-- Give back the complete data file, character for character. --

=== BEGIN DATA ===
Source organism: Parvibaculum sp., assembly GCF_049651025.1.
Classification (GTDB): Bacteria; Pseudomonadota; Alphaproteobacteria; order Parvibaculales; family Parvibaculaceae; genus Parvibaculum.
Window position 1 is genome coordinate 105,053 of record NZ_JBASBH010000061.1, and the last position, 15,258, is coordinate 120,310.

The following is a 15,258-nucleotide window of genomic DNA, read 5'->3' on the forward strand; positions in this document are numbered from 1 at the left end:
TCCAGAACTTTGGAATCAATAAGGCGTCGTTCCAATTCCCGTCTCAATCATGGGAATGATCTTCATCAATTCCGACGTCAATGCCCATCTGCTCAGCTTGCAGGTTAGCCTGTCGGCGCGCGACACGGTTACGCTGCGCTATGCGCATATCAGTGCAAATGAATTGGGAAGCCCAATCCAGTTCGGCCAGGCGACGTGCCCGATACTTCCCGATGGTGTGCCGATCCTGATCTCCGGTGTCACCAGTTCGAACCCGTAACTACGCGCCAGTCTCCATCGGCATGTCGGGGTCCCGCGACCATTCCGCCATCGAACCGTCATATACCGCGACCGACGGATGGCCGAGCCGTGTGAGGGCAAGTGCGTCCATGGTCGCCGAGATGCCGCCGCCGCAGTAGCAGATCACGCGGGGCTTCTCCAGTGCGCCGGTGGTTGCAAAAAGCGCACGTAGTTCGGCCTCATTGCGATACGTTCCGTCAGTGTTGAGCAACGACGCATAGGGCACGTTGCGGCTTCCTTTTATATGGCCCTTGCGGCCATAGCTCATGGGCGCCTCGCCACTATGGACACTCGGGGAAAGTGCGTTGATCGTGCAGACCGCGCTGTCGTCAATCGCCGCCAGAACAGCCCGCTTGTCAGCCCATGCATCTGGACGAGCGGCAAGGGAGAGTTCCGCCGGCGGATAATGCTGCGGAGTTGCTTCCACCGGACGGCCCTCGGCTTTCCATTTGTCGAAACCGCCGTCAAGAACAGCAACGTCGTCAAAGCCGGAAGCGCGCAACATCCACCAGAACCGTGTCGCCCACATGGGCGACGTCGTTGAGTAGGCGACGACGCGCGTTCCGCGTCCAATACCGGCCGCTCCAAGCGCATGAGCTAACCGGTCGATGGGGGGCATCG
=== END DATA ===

Source organism: Parvibaculum sp., assembly GCF_049651025.1.
Classification (GTDB): Bacteria; Pseudomonadota; Alphaproteobacteria; order Parvibaculales; family Parvibaculaceae; genus Parvibaculum.
Window position 1 is genome coordinate 105,053 of record NZ_JBASBH010000061.1, and the last position, 15,258, is coordinate 120,310.

The following is a 15,258-nucleotide window of genomic DNA, read 5'->3' on the forward strand; positions in this document are numbered from 1 at the left end:
TCCAGAACTTTGGAATCAATAAGGCGTCGTTCCAATTCCCGTCTCAATCATGGGAATGATCTTCATCAATTCCGACGTCAATGCCCATCTGCTCAGCTTGCAGGTTAGCCTGTCGGCGCGCGACACGGTTACGCTGCGCTATGCGCATATCAGTGCAAATGAATTGGGAAGCCCAATCCAGTTCGGCCAGGCGACGTGCCCGATACTTCCCGATGGTGTGCCGATCCTGATCTCCGGTGTCACCAGTTCGAACCCGTAACTACGCGCCAGTCTCCATCGGCATGTCGGGGTCCCGCGACCATTCCGCCATCGAACCGTCATATACCGCGACCGACGGATGGCCGAGCCGTGTGAGGGCAAGTGCGTCCATGGTCGCCGAGATGCCGCCGCCGCAGTAGCAGATCACGCGGGGCTTCTCCAGTGCGCCGGTGGTTGCAAAAAGCGCACGTAGTTCGGCCTCATTGCGATACGTTCCGTCAGTGTTGAGCAACGACGCATAGGGCACGTTGCGGCTTCCTTTTATATGGCCCTTGCGGCCATAGCTCATGGGCGCCTCGCCACTATGGACACTCGGGGAAAGTGCGTTGATCGTGCAGACCGCGCTGTCGTCAATCGCCGCCAGAACAGCCCGCTTGTCAGCCCATGCATCTGGACGAGCGGCAAGGGAGAGTTCCGCCGGCGGATAATGCTGCGGAGTTGCTTCCACCGGACGGCCCTCGGCTTTCCATTTGTCGAAACCGCCGTCAAGAACAGCAACGTCGTCAAAGCCGGAAGCGCGCAACATCCACCAGAACCGTGTCGCCCACATGGGCGACGTCGTTGAGTAGGCGACGACGCGCGTTCCGCGTCCAATACCGGCCGCTCCAAGCGCATGAGCTAACCGGTCGATGGGGGGCATCG